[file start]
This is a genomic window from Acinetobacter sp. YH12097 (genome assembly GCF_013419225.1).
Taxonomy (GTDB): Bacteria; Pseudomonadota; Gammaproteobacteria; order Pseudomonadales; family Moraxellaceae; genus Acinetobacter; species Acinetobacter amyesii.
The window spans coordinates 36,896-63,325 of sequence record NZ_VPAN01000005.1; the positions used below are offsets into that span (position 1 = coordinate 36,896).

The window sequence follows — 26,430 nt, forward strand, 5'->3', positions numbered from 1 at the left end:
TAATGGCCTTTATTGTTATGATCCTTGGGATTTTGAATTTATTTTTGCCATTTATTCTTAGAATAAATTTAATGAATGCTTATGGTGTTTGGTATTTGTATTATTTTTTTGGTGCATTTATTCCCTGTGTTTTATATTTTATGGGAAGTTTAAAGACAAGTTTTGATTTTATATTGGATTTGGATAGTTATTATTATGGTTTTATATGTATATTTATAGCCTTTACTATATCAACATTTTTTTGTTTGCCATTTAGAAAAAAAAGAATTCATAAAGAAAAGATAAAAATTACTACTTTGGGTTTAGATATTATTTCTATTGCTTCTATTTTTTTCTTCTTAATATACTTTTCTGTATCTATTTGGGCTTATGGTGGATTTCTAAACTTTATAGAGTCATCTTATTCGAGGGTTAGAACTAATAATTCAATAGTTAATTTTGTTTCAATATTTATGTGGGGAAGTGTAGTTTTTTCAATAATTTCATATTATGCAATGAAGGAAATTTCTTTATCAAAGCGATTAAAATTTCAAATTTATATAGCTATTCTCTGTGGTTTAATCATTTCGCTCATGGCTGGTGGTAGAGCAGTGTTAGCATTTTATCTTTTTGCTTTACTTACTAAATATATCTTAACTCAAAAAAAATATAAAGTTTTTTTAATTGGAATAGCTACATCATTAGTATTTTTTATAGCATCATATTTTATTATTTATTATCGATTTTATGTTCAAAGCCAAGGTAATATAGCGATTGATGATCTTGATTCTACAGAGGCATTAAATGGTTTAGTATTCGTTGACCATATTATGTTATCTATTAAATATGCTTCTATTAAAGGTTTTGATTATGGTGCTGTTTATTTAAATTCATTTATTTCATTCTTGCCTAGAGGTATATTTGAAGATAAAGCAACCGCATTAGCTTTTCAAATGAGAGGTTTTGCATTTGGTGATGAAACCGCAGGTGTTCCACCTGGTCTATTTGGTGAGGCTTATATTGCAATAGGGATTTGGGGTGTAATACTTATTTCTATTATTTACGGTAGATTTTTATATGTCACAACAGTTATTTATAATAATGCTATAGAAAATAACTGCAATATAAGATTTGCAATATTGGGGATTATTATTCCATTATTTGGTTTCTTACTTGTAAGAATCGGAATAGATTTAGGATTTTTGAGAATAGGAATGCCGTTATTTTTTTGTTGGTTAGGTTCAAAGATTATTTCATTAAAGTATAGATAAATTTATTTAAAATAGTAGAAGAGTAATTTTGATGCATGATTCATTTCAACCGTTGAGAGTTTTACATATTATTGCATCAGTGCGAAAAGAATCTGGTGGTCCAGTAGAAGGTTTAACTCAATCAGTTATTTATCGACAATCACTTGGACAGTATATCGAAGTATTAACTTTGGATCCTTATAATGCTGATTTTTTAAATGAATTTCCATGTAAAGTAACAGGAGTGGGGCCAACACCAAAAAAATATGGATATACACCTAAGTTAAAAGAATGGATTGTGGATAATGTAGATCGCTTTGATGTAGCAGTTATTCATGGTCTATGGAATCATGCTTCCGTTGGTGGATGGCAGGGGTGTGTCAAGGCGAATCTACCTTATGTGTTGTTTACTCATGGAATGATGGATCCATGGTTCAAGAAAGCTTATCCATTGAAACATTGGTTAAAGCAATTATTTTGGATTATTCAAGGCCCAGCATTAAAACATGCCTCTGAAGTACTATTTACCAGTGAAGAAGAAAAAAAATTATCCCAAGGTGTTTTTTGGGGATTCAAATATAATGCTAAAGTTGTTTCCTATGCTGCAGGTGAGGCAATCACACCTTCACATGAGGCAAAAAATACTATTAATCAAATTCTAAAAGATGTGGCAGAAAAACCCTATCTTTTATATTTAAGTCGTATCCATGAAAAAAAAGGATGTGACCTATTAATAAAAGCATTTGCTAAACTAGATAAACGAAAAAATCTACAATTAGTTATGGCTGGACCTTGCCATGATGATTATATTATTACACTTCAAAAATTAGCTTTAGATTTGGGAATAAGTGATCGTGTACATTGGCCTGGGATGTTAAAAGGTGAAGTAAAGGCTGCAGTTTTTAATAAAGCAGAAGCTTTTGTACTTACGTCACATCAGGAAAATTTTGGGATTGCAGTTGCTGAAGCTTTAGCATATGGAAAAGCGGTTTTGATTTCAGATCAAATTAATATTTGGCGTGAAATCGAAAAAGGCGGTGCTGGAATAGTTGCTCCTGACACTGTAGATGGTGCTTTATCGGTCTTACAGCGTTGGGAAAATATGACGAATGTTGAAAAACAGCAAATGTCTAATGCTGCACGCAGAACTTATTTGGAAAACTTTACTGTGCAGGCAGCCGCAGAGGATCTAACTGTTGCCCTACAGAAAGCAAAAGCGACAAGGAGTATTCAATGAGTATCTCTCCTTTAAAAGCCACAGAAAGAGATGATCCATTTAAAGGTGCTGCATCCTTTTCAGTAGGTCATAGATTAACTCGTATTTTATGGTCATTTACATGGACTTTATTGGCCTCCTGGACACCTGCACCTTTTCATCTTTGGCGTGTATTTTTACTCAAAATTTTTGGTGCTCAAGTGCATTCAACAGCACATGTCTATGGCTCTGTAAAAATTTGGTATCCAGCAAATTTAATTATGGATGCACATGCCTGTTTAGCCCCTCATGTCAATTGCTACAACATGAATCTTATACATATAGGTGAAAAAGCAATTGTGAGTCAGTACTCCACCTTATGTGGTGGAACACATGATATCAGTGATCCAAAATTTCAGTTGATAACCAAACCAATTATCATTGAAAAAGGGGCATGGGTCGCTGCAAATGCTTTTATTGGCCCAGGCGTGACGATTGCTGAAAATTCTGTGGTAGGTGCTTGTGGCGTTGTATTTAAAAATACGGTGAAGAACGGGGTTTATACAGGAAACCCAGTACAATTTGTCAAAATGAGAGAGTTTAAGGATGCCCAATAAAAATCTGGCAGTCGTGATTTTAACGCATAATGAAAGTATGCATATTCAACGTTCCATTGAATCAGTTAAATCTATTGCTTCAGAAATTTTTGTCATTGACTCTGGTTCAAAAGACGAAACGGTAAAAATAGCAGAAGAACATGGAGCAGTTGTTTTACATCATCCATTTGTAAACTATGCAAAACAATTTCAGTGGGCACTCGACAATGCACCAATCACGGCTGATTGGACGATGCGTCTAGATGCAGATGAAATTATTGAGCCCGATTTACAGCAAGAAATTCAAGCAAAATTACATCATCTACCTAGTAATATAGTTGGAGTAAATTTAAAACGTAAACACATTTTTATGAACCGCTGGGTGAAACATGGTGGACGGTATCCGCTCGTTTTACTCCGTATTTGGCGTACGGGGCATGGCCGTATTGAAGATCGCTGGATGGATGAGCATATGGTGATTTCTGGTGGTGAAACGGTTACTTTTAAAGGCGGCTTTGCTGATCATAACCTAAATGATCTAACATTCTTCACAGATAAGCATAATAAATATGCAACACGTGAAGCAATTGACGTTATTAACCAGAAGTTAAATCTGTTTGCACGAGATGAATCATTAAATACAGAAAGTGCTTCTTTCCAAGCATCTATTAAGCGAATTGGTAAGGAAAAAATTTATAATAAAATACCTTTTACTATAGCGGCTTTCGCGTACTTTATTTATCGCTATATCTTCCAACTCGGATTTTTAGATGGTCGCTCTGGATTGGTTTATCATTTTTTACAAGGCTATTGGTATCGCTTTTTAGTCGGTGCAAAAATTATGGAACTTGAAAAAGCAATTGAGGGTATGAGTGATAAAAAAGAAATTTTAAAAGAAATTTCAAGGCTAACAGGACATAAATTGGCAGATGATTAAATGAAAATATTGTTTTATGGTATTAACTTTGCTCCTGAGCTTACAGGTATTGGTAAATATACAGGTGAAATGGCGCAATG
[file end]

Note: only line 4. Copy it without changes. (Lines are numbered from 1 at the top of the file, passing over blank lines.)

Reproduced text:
The window sequence follows — 26,430 nt, forward strand, 5'->3', positions numbered from 1 at the left end: